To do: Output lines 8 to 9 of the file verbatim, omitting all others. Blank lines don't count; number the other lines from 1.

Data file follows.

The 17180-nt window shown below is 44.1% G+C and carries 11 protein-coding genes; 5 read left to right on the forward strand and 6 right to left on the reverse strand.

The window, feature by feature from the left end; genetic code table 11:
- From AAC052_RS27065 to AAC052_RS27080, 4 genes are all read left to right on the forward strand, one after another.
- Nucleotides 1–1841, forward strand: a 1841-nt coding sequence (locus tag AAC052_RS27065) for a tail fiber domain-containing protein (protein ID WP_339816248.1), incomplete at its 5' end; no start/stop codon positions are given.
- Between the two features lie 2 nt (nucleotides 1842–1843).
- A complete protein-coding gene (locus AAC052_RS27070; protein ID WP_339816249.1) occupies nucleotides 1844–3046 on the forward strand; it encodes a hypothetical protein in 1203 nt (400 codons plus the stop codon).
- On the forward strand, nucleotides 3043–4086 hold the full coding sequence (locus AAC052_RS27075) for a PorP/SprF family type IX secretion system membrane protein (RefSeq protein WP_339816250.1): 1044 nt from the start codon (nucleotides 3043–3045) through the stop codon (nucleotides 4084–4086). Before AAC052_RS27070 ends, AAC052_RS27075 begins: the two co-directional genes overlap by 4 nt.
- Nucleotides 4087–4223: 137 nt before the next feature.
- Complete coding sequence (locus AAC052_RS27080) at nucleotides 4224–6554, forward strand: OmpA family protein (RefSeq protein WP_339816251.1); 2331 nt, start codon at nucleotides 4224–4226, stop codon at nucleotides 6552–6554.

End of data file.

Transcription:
- Nucleotides 4087–4223: 137 nt before the next feature.
- Complete coding sequence (locus AAC052_RS27080) at nucleotides 4224–6554, forward strand: OmpA family protein (RefSeq protein WP_339816251.1); 2331 nt, start codon at nucleotides 4224–4226, stop codon at nucleotides 6552–6554.